The Accidental Life: An Editor's Notes on Writing and Writers
Here’s an irony: If ever a book title needed editing, it could be the one on the cover of award-winning American editor Terry McDonell’s new book.
The Accidental Life it’s called—An Editor’s Notes on Writing and Writers . . .
What a massive understatement. Misleading, too. Let’s hope the immense pleasure of its contents isn’t lost to too many potential readers. That would be a shame.
The Accidental Life: Part-memoir, Part-journalism how-to—complete blast would be much more appropriate!
Of the many memorable anecdotes McDonell recounts in the book, a favorite for fans of the drug-laden “glory days” of gonzo journalism will doubtless be the one about a surreal game of golf he played with the genre’s chief proponent, Hunter S. Thompson. Joining the acid-assisted duo was writer and Paris Review co-founder George Plimpton. Almost inevitably, given the participants and the circumstances, the game also involved copious amounts of alcohol, flying golf clubs, honking geese and guns—well, one gun, anyway.
“It occurred to me . . . that having a story to tell about acid golf with Hunter and George was probably good for my career,” McDonell drily observes.
For anyone who doesn’t know who he is, during a career spanning 40 or so years Terry McDonell has headed up some of the brightest and best American publications, including Rolling Stone, Newsweek, Esquire, and Sports Illustrated.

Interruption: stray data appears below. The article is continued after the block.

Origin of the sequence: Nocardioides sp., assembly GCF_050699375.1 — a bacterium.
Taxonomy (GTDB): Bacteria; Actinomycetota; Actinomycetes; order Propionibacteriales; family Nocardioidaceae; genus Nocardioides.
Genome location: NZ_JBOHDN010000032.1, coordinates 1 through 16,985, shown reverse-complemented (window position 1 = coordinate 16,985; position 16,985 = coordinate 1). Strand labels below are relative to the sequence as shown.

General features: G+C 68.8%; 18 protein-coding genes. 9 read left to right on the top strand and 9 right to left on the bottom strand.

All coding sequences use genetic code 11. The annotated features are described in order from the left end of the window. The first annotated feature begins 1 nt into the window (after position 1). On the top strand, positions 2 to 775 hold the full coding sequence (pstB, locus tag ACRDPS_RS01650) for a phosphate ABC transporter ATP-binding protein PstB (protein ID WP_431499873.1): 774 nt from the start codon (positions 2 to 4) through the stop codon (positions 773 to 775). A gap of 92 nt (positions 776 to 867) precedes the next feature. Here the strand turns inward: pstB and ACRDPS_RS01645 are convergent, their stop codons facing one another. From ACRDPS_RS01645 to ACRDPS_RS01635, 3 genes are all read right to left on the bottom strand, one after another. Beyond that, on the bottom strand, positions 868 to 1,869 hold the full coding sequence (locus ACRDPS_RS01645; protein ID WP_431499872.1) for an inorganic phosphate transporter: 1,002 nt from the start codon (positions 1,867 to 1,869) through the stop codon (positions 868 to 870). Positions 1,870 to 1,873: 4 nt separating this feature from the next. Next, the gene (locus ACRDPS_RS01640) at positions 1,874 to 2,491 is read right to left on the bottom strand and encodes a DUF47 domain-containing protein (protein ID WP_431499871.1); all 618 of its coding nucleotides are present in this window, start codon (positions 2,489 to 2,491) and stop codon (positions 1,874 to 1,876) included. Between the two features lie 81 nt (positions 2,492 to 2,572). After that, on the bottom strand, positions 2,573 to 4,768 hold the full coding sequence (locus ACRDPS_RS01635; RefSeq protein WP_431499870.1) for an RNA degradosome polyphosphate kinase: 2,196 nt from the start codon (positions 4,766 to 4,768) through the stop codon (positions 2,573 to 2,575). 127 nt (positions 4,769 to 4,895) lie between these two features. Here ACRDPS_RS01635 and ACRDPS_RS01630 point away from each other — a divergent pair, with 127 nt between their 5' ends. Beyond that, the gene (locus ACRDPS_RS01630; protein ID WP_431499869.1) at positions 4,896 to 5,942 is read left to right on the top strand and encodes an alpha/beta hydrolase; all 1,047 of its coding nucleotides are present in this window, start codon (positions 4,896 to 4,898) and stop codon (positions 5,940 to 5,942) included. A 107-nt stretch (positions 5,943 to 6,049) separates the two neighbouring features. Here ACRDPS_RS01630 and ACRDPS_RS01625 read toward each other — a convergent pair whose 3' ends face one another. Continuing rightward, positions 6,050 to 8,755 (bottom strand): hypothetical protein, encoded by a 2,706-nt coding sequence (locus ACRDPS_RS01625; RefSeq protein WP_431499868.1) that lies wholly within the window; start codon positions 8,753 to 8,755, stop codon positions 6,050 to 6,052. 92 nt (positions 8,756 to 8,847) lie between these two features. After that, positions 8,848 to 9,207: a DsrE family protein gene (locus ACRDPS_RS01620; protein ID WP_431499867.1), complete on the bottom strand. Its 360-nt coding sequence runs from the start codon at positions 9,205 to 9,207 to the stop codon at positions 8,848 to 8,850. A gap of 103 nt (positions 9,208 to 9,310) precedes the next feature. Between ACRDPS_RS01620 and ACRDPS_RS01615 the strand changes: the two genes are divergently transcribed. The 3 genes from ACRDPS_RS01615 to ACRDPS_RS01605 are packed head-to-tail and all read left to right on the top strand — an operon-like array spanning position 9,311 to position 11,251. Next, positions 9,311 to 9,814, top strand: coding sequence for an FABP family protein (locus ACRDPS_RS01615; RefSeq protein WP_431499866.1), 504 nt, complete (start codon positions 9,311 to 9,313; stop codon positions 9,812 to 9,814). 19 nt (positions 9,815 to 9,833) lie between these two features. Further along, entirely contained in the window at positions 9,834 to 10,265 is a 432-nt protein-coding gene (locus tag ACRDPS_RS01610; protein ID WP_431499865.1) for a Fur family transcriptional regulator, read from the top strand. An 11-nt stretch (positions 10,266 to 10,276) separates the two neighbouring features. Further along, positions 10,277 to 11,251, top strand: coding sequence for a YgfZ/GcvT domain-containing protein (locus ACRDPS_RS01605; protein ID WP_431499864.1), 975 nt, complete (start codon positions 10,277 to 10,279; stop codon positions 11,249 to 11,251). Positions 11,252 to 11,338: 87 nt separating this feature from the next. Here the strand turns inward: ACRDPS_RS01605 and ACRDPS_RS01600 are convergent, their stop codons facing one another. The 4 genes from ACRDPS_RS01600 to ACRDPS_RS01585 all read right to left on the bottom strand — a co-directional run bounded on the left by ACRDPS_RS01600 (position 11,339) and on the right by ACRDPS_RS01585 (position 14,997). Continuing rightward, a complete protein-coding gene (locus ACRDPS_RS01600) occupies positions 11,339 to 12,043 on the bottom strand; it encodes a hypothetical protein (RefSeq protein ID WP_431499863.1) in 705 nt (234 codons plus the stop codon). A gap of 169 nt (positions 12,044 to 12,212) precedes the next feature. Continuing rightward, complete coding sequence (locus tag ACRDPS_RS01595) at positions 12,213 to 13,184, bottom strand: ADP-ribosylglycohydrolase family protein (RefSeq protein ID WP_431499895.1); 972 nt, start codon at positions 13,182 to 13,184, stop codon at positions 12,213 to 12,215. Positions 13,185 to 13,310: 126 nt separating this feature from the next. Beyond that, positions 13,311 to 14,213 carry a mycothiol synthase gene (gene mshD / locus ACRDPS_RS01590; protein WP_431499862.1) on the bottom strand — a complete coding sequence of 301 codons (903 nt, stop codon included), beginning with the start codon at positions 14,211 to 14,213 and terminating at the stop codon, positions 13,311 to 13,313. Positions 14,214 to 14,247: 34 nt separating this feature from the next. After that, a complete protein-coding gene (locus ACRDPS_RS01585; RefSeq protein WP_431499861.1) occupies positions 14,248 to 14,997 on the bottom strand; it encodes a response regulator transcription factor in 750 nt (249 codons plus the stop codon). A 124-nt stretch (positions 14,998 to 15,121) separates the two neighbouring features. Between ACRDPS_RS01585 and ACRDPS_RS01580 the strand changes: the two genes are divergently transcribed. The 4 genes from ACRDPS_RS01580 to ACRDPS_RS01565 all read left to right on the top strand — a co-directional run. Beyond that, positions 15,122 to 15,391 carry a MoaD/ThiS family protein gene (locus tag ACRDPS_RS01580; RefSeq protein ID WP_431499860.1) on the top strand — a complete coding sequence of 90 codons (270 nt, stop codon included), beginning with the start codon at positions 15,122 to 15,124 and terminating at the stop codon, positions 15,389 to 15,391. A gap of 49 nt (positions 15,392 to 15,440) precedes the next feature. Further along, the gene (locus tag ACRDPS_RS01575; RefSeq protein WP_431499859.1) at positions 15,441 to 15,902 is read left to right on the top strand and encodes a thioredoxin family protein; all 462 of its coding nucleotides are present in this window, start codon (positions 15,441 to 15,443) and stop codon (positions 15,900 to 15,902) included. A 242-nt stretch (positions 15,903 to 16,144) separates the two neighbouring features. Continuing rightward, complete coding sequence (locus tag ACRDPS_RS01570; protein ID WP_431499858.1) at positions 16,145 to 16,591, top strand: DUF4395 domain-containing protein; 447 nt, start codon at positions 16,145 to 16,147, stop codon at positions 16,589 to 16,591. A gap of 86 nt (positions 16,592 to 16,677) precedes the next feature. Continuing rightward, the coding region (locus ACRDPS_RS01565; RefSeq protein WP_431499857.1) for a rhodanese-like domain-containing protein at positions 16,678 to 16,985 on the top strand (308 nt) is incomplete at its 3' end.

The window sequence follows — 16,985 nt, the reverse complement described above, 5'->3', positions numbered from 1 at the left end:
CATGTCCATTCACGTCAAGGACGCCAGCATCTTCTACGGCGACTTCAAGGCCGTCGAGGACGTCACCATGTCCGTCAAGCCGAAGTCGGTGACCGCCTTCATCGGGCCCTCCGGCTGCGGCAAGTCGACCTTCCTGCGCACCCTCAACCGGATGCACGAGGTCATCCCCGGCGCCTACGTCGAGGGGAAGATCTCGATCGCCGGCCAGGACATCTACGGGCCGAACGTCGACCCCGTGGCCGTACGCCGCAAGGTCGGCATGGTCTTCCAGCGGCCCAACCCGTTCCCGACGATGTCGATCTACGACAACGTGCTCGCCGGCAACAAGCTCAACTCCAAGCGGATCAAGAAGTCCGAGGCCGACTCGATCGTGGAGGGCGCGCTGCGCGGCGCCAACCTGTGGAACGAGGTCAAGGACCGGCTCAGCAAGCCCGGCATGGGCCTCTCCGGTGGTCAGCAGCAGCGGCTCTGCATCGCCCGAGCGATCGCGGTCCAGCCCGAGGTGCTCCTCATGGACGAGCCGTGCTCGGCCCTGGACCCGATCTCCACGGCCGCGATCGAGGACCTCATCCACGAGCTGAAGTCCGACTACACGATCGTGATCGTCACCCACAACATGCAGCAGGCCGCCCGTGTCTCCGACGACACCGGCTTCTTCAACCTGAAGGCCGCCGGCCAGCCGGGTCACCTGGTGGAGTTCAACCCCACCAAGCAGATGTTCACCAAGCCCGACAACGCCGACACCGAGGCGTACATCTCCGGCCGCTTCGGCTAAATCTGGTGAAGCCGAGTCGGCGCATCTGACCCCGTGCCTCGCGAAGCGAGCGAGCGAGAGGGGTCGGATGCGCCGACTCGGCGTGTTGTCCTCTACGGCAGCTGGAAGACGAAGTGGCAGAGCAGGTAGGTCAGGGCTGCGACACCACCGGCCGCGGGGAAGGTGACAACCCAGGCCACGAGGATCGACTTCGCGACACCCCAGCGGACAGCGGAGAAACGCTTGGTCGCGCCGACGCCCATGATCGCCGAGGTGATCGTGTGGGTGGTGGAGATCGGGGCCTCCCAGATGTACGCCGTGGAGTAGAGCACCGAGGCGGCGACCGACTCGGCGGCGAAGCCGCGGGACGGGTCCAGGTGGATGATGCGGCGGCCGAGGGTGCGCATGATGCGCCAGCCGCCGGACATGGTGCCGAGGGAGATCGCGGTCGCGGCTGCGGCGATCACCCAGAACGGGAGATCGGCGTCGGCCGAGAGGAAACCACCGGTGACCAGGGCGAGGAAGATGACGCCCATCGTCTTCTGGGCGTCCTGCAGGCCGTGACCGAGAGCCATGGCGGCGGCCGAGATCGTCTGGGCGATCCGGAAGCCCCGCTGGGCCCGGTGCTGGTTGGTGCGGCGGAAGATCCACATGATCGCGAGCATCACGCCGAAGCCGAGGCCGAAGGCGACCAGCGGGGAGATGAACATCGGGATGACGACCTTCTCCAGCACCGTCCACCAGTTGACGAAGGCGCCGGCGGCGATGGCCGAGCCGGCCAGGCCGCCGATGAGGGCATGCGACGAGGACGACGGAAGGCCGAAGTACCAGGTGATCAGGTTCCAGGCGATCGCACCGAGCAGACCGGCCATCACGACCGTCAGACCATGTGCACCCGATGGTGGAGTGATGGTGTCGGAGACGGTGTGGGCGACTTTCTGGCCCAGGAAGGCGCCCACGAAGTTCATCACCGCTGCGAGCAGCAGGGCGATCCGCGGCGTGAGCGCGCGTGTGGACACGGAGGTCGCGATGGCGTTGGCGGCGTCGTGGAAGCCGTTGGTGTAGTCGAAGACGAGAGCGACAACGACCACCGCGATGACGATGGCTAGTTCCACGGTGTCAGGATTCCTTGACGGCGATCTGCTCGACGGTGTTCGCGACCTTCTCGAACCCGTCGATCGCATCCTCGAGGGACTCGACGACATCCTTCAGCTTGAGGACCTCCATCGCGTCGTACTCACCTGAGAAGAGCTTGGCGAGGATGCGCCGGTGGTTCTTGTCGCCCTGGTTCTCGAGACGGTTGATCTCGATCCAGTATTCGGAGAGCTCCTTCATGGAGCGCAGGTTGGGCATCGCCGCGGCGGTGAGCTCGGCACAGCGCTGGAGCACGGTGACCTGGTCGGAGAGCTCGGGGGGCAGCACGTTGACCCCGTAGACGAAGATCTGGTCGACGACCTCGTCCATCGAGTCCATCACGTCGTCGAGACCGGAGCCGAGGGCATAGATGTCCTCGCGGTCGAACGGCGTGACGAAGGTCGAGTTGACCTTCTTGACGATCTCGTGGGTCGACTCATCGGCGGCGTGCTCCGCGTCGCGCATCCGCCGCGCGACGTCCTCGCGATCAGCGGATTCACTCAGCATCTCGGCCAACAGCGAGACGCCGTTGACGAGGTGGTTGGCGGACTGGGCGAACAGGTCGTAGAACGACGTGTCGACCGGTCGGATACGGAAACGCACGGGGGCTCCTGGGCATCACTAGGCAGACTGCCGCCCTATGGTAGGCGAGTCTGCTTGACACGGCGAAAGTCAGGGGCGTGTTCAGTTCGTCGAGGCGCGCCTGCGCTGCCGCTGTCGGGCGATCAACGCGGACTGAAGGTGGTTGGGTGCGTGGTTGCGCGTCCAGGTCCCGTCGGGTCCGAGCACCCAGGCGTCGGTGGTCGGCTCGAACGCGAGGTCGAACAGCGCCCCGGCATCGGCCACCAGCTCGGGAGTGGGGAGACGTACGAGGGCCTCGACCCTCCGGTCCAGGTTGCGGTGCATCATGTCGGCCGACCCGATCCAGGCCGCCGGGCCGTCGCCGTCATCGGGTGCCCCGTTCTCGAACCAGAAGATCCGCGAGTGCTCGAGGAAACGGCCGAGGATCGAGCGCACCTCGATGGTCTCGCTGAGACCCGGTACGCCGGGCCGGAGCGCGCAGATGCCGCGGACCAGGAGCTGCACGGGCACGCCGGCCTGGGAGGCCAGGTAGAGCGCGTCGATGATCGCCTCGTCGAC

He’s a master of headlines and deadlines and of winkling the words out of even the most recalcitrant writers.
Working and playing with a talented cast of writers, editors, actors, musicians and authors, including such diverse and colorful characters as musician Jimmy Buffett, Rolling Stone publisher Jann Wenner, writer P. J. O’Rourke, and the aforementioned Hunter S. Thompson, his has been a successful and often wild ride.
And it’s clearly not nearly over.
McDonell has taken on the digital age with every bit as much enthusiasm, co-founding Lit Hub—a daily serving of the best in literary culture—and dishing out more of his sane and sage advice on everything from plagiarism to the perils and promise of Internet journalism and the business of making money online.
It wasn’t all fun and chemicals, of course, this accidental life Mr. McDonell so entertainingly recalls, and a few of his regrets are also included in this hard-to-pin-down book.
In addition to doling out no-nonsense nuggets of editorial advice for those who need them, Mr. McDonell is hugely adept at picking out and passing on the juiciest gossip, the most glorious lines of prose, and the naughtiest of memories.
It’s an irresistible mix.